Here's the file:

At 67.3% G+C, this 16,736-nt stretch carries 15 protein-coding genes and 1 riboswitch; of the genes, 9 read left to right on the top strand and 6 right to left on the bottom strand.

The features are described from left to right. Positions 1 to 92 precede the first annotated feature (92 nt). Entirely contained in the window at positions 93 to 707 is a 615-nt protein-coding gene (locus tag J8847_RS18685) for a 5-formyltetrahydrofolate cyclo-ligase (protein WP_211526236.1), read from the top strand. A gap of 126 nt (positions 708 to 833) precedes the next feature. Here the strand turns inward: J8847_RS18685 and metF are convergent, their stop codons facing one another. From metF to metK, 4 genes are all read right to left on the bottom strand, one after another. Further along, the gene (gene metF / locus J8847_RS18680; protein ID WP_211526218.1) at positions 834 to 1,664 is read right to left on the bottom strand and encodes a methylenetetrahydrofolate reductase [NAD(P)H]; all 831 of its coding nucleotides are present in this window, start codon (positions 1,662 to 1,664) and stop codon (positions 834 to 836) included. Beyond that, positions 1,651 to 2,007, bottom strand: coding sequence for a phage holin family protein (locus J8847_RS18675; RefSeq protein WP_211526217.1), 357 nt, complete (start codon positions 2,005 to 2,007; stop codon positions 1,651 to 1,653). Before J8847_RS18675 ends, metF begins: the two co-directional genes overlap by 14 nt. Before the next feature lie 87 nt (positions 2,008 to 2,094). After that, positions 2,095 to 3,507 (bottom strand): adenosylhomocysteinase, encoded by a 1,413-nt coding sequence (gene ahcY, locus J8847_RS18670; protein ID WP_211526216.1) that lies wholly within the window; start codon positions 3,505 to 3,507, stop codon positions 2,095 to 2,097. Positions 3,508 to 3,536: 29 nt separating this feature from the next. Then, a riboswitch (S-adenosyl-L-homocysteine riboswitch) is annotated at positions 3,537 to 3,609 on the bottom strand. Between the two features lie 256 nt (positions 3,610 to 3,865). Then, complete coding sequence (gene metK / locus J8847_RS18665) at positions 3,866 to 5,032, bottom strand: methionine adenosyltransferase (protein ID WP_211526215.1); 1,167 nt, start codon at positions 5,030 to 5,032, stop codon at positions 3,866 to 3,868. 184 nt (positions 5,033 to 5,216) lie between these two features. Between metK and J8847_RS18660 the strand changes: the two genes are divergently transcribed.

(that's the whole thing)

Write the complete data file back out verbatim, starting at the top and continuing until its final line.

At 67.3% G+C, this 16,736-nt stretch carries 15 protein-coding genes and 1 riboswitch; of the genes, 9 read left to right on the top strand and 6 right to left on the bottom strand.

The features are described from left to right. Positions 1 to 92 precede the first annotated feature (92 nt). Entirely contained in the window at positions 93 to 707 is a 615-nt protein-coding gene (locus tag J8847_RS18685) for a 5-formyltetrahydrofolate cyclo-ligase (protein WP_211526236.1), read from the top strand. A gap of 126 nt (positions 708 to 833) precedes the next feature. Here the strand turns inward: J8847_RS18685 and metF are convergent, their stop codons facing one another. From metF to metK, 4 genes are all read right to left on the bottom strand, one after another. Further along, the gene (gene metF / locus J8847_RS18680; protein ID WP_211526218.1) at positions 834 to 1,664 is read right to left on the bottom strand and encodes a methylenetetrahydrofolate reductase [NAD(P)H]; all 831 of its coding nucleotides are present in this window, start codon (positions 1,662 to 1,664) and stop codon (positions 834 to 836) included. Beyond that, positions 1,651 to 2,007, bottom strand: coding sequence for a phage holin family protein (locus J8847_RS18675; RefSeq protein WP_211526217.1), 357 nt, complete (start codon positions 2,005 to 2,007; stop codon positions 1,651 to 1,653). Before J8847_RS18675 ends, metF begins: the two co-directional genes overlap by 14 nt. Before the next feature lie 87 nt (positions 2,008 to 2,094). After that, positions 2,095 to 3,507 (bottom strand): adenosylhomocysteinase, encoded by a 1,413-nt coding sequence (gene ahcY, locus J8847_RS18670; protein ID WP_211526216.1) that lies wholly within the window; start codon positions 3,505 to 3,507, stop codon positions 2,095 to 2,097. Positions 3,508 to 3,536: 29 nt separating this feature from the next. Then, a riboswitch (S-adenosyl-L-homocysteine riboswitch) is annotated at positions 3,537 to 3,609 on the bottom strand. Between the two features lie 256 nt (positions 3,610 to 3,865). Then, complete coding sequence (gene metK / locus J8847_RS18665) at positions 3,866 to 5,032, bottom strand: methionine adenosyltransferase (protein ID WP_211526215.1); 1,167 nt, start codon at positions 5,030 to 5,032, stop codon at positions 3,866 to 3,868. 184 nt (positions 5,033 to 5,216) lie between these two features. Between metK and J8847_RS18660 the strand changes: the two genes are divergently transcribed.